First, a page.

As it is mid-December, the sun rises, barely, at 10:50 a.m. and sets with enthusiasm at 3:44 p.m. This is obviously better than no sun at all, but subtly worse, as it tempts you to believe you can simulate a normal life. And whatever else this place is, it isn’t normal. The point is reinforced by a 26-year-old Icelander I’ll call Magnus Olafsson, who, just a few weeks earlier, had been earning close to a million dollars a year trading currencies for one of the banks. Tall, white-blond, and handsome, Olafsson looks exactly as you’d expect an Icelander to look—which is to say that he looks not at all like most Icelanders, who are mousy-haired and lumpy. “My mother has enough food hoarded to open a grocery store,” he says, then adds that ever since the crash Reykjavík has felt tense and uneasy.
Two months earlier, in early October, as the market for Icelandic kronur dried up, he’d sneaked away from his trading desk and gone down to the teller, where he’d extracted as much foreign cash as they’d give him and stuffed it into a sack. “All over downtown that day you saw people walking around with bags,” he says. “No one ever carries bags around downtown.” After work he’d gone home with his sack of cash and hidden roughly 30 grand in yen, dollars, euros, and pounds sterling inside a board game.
Before October the big-name bankers were heroes; now they are abroad, or laying low. Before October Magnus thought of Iceland as essentially free of danger; now he imagines hordes of muggers en route from foreign nations to pillage his board-game safe—and thus refuses to allow me to use his real name. “You’d figure New York would hear about this and send over planeloads of muggers,” he theorizes. “Most everyone has their savings at home.” As he is already unsettled, I tell him about the unsettling explosions outside my hotel room. “Yes,” he says with a smile, “there’s been a lot of Range Rovers catching fire lately.” Then he explains.
For the past few years, some large number of Icelanders engaged in the same disastrous speculation. With local interest rates at 15.5 percent and the krona rising, they decided the smart thing to do, when they wanted to buy something they couldn’t afford, was to borrow not kronur but yen and Swiss francs. They paid 3 percent interest on the yen and in the bargain made a bundle on the currency trade, as the krona kept rising. “The fishing guys pretty much discovered the trade and made it huge,” says Magnus. “But they made so much money on it that the financial stuff eventually overwhelmed the fish.” They made so much money on it that the trade spread from the fishing guys to their friends.
It must have seemed like a no-brainer: buy these ever more valuable houses and cars with money you are, in effect, paid to borrow. But, in October, after the krona collapsed, the yen and Swiss francs they must repay are many times more expensive. Now many Icelanders—especially young Icelanders—own $500,000 houses with $1.5 million mortgages, and $35,000 Range Rovers with $100,000 in loans against them. To the Range Rover problem there are two immediate solutions. One is to put it on a boat, ship it to Europe, and try to sell it for a currency that still has value. The other is set it on fire and collect the insurance: Boom!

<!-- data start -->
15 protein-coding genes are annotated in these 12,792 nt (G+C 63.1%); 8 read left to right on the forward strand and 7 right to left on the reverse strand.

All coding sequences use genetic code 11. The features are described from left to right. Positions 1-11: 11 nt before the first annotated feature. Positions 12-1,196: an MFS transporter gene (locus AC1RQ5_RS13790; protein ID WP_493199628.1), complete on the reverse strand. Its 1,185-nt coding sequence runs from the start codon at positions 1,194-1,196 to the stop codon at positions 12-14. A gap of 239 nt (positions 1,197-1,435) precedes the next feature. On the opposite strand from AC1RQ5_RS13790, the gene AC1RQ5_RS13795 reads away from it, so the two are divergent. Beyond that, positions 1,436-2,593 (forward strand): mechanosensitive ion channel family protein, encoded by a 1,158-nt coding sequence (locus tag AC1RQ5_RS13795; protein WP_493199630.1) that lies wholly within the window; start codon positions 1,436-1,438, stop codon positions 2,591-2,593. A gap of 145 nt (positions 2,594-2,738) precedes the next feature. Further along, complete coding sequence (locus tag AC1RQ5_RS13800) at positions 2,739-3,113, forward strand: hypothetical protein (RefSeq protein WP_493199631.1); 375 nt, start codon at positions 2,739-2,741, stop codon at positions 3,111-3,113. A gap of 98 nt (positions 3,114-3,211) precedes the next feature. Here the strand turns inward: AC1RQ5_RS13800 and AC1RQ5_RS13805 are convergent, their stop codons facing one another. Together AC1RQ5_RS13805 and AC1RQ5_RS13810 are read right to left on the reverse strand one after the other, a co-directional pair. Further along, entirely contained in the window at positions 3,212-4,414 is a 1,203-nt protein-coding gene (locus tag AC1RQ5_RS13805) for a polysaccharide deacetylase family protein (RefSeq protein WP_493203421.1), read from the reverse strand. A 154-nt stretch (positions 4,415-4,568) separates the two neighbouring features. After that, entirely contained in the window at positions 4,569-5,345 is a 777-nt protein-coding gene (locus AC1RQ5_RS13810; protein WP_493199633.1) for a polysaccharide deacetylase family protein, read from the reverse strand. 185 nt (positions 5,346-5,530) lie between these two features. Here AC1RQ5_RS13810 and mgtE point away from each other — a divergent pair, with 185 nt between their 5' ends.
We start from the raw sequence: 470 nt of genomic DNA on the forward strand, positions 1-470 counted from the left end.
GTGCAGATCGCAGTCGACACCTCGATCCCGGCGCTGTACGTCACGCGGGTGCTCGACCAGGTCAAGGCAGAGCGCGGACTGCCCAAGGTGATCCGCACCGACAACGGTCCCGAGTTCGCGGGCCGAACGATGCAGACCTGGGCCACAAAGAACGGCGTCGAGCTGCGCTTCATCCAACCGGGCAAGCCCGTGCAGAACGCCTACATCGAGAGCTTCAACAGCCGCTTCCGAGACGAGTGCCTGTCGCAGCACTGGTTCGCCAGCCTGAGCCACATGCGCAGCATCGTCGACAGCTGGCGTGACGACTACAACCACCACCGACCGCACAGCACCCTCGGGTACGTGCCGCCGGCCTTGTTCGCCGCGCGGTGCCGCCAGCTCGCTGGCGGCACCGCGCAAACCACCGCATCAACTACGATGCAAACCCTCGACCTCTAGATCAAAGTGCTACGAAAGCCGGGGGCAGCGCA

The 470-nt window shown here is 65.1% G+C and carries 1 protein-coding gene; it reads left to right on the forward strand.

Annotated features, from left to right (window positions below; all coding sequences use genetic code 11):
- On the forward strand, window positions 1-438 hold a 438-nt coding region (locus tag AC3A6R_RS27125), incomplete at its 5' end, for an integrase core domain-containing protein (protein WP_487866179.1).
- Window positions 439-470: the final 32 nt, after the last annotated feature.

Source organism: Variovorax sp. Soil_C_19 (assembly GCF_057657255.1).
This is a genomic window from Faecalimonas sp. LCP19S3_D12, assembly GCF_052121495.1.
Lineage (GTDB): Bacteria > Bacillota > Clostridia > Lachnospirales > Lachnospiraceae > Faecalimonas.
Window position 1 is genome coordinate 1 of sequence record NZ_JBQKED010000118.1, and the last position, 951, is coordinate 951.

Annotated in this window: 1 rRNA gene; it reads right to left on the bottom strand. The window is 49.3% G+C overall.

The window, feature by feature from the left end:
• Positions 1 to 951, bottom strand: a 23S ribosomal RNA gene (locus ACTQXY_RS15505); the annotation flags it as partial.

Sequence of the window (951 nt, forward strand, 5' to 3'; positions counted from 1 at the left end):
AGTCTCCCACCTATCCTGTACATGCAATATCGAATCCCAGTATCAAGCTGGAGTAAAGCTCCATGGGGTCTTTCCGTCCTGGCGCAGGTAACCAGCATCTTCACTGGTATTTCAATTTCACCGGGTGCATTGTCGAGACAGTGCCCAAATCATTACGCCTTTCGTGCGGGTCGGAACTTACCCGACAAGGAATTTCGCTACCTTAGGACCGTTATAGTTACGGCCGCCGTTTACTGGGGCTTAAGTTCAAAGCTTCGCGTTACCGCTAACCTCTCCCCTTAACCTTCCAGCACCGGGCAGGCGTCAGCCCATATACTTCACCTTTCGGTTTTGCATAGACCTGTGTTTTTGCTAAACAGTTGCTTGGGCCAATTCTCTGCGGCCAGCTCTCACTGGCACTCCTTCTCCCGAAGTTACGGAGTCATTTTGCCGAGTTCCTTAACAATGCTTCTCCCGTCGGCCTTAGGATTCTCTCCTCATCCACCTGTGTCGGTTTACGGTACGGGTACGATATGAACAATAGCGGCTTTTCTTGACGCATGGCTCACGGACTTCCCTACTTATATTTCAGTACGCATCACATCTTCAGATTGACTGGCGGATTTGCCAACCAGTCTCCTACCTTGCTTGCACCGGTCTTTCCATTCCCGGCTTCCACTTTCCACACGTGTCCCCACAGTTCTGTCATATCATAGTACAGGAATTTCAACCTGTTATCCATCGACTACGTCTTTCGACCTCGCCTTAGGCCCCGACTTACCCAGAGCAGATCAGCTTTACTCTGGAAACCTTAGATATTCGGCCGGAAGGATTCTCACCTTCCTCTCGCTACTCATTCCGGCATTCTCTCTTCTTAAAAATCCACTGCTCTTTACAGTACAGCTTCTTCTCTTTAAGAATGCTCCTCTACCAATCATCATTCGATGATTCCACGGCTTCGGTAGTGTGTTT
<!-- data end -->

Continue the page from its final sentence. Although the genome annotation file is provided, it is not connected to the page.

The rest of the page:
The rocks beneath Reykjavík may be igneous, but the city feels sedimentary: on top of several thick strata of architecture that should be called Nordic Pragmatic lies a thin layer that will almost certainly one day be known as Asshole Capitalist. The hobbit-size buildings that house the Icelandic government are charming and scaled to the city. The half-built oceanfront glass towers meant to house newly rich financiers and, in the bargain, block everyone else’s view of the white bluffs across the harbor are not.
The best way to see any city is to walk it, but everywhere I walk Icelandic men plow into me without so much as a by-your-leave. Just for fun I march up and down the main shopping drag, playing chicken, to see if any Icelandic male would rather divert his stride than bang shoulders. Nope. On party nights—Thursday, Friday, and Saturday—when half the country appears to take it as a professional obligation to drink themselves into oblivion and wander the streets until what should be sunrise, the problem is especially acute. The bars stay open until five a.m., and the frantic energy with which the people hit them seems more like work than work. Within minutes of entering a nightclub called Boston I get walloped, first by a bearded troll who, I’m told, ran an Icelandic hedge fund. Just as I’m recovering I get plowed over by a drunken senior staffer at the Central Bank. Perhaps because he is drunk, or perhaps because we had actually met a few hours earlier, he stops to tell me, “Vee try to tell them dat our problem was not a solfency problem but a likvitity problem, but they did not agree,” then stumbles off. It’s exactly what Lehman Brothers and Citigroup said: If only you’d give us the money to tide us over, we’ll survive this little hiccup.